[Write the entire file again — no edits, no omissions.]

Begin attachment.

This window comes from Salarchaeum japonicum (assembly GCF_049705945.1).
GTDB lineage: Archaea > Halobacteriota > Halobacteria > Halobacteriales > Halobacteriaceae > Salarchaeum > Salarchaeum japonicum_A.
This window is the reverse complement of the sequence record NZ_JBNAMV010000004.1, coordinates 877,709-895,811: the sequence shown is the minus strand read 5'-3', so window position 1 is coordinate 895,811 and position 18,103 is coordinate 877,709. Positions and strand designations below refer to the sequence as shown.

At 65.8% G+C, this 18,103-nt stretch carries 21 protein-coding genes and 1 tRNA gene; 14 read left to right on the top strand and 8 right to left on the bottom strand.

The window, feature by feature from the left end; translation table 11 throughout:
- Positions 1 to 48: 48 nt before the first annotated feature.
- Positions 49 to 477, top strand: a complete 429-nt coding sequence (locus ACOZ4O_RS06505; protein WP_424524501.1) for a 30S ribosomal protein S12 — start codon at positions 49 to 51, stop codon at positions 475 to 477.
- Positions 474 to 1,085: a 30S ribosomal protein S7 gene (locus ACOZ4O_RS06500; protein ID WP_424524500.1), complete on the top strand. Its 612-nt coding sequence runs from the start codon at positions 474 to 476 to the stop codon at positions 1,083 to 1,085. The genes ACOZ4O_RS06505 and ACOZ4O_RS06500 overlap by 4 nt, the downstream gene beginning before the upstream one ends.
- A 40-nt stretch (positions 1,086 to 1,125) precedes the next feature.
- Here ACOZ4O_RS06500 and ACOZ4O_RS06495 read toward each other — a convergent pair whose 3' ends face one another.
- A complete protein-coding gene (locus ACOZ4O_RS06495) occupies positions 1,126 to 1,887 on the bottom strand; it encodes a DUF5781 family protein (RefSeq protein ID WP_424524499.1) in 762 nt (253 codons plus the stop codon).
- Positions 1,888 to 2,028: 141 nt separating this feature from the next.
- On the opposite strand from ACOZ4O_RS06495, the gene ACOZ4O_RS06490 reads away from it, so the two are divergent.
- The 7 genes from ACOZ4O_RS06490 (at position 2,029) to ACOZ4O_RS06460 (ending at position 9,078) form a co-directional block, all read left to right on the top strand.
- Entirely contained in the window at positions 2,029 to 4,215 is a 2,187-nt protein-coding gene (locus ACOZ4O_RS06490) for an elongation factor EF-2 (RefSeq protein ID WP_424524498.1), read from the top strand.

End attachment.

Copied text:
This window comes from Salarchaeum japonicum (assembly GCF_049705945.1).
GTDB lineage: Archaea > Halobacteriota > Halobacteria > Halobacteriales > Halobacteriaceae > Salarchaeum > Salarchaeum japonicum_A.
This window is the reverse complement of the sequence record NZ_JBNAMV010000004.1, coordinates 877,709-895,811: the sequence shown is the minus strand read 5'-3', so window position 1 is coordinate 895,811 and position 18,103 is coordinate 877,709. Positions and strand designations below refer to the sequence as shown.

At 65.8% G+C, this 18,103-nt stretch carries 21 protein-coding genes and 1 tRNA gene; 14 read left to right on the top strand and 8 right to left on the bottom strand.

The window, feature by feature from the left end; translation table 11 throughout:
- Positions 1 to 48: 48 nt before the first annotated feature.
- Positions 49 to 477, top strand: a complete 429-nt coding sequence (locus ACOZ4O_RS06505; protein WP_424524501.1) for a 30S ribosomal protein S12 — start codon at positions 49 to 51, stop codon at positions 475 to 477.
- Positions 474 to 1,085: a 30S ribosomal protein S7 gene (locus ACOZ4O_RS06500; protein ID WP_424524500.1), complete on the top strand. Its 612-nt coding sequence runs from the start codon at positions 474 to 476 to the stop codon at positions 1,083 to 1,085. The genes ACOZ4O_RS06505 and ACOZ4O_RS06500 overlap by 4 nt, the downstream gene beginning before the upstream one ends.
- A 40-nt stretch (positions 1,086 to 1,125) precedes the next feature.
- Here ACOZ4O_RS06500 and ACOZ4O_RS06495 read toward each other — a convergent pair whose 3' ends face one another.
- A complete protein-coding gene (locus ACOZ4O_RS06495) occupies positions 1,126 to 1,887 on the bottom strand; it encodes a DUF5781 family protein (RefSeq protein ID WP_424524499.1) in 762 nt (253 codons plus the stop codon).
- Positions 1,888 to 2,028: 141 nt separating this feature from the next.
- On the opposite strand from ACOZ4O_RS06495, the gene ACOZ4O_RS06490 reads away from it, so the two are divergent.
- The 7 genes from ACOZ4O_RS06490 (at position 2,029) to ACOZ4O_RS06460 (ending at position 9,078) form a co-directional block, all read left to right on the top strand.
- Entirely contained in the window at positions 2,029 to 4,215 is a 2,187-nt protein-coding gene (locus ACOZ4O_RS06490) for an elongation factor EF-2 (RefSeq protein ID WP_424524498.1), read from the top strand.